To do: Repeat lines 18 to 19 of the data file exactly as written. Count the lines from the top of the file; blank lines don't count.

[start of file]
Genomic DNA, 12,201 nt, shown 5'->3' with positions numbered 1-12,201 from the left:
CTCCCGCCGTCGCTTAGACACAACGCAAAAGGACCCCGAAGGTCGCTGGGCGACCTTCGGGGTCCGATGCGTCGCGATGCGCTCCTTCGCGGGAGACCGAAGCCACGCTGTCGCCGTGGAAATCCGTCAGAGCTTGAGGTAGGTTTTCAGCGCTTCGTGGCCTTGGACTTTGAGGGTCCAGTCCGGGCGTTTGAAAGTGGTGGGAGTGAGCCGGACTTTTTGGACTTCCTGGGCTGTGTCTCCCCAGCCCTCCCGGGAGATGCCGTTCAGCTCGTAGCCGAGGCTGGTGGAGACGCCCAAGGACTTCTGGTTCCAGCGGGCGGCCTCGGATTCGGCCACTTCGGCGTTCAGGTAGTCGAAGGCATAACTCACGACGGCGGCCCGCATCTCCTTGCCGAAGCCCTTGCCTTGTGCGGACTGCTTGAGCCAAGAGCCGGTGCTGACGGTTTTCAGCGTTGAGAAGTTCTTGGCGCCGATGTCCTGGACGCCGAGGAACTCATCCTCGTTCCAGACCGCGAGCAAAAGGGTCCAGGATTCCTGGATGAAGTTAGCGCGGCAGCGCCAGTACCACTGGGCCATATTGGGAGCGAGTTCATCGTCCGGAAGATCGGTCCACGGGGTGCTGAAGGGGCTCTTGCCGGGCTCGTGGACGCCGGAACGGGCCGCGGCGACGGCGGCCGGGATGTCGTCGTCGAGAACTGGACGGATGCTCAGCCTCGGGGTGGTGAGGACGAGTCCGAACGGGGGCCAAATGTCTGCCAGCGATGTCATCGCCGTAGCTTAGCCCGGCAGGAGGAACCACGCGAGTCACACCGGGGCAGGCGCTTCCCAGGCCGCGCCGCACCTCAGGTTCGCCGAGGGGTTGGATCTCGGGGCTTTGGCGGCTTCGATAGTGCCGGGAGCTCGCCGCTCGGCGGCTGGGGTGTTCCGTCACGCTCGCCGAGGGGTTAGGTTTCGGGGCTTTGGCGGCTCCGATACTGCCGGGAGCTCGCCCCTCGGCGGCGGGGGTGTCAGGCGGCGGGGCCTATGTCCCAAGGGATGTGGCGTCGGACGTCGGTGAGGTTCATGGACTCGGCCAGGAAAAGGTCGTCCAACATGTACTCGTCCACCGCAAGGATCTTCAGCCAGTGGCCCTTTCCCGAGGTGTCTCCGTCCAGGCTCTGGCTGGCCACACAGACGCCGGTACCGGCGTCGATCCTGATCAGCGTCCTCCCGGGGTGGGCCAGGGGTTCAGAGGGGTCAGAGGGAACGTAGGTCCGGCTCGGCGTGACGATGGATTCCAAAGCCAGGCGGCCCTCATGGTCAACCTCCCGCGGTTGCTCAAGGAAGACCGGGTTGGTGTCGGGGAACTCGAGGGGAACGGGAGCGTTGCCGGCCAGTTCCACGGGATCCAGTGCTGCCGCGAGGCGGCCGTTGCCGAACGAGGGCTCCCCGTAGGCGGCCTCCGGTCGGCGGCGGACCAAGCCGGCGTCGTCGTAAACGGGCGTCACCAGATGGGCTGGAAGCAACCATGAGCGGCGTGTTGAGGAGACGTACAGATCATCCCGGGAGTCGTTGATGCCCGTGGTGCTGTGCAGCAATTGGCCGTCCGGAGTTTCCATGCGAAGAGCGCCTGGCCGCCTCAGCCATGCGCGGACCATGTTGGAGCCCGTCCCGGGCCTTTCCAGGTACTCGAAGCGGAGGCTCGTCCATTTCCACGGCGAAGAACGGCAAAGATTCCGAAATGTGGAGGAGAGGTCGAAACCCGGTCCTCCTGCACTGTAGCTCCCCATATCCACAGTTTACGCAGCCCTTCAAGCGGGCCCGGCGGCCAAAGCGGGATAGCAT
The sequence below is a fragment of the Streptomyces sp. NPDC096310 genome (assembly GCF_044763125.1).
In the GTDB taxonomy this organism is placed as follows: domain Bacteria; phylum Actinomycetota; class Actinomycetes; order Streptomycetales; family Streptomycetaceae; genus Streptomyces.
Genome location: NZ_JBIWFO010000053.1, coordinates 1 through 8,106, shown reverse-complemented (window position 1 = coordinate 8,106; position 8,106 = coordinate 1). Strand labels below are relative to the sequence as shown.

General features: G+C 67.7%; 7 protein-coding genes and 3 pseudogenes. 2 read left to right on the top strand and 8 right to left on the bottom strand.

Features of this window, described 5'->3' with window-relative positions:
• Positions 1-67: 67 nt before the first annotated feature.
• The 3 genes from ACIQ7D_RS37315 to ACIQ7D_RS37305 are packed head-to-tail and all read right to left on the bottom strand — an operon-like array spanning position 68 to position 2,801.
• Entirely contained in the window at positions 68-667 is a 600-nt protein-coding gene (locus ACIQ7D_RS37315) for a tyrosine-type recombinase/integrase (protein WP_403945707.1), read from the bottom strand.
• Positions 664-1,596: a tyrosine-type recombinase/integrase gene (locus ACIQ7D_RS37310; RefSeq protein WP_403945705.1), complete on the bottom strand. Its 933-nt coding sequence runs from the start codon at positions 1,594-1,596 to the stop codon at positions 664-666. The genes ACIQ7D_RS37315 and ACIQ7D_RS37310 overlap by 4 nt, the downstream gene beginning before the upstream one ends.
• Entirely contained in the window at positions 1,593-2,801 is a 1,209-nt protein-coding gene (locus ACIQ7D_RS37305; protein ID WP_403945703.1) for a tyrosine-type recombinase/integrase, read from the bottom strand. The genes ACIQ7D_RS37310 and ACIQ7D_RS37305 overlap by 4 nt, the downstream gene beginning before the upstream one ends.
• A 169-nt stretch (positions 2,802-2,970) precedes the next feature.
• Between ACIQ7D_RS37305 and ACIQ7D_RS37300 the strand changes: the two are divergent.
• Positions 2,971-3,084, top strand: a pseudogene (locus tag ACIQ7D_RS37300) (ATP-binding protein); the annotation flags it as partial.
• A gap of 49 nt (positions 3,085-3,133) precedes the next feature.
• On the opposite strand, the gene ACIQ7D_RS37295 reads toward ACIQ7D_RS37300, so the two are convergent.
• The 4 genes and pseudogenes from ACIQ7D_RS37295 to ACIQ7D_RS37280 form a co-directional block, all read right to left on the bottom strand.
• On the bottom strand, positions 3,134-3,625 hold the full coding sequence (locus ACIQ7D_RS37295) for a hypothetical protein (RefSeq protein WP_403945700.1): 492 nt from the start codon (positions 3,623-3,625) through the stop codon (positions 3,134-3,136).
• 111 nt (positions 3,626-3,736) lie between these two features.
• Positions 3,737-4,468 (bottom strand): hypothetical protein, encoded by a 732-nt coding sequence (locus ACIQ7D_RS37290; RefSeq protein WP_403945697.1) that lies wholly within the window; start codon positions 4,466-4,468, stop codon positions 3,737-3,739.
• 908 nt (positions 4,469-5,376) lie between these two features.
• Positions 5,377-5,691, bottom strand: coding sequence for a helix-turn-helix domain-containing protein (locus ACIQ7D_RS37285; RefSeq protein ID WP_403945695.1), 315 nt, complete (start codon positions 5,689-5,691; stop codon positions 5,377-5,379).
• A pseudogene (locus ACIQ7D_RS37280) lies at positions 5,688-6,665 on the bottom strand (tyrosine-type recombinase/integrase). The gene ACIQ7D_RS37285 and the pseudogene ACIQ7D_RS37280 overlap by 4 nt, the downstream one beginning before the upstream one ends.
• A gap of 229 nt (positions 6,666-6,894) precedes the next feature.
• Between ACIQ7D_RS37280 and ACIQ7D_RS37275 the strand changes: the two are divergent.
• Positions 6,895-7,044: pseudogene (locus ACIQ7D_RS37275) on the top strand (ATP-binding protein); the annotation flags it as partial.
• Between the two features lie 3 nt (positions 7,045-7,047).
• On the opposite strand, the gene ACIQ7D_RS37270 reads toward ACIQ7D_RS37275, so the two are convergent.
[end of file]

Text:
• The 4 genes and pseudogenes from ACIQ7D_RS37295 to ACIQ7D_RS37280 form a co-directional block, all read right to left on the bottom strand.
• On the bottom strand, positions 3,134-3,625 hold the full coding sequence (locus ACIQ7D_RS37295) for a hypothetical protein (RefSeq protein WP_403945700.1): 492 nt from the start codon (positions 3,623-3,625) through the stop codon (positions 3,134-3,136).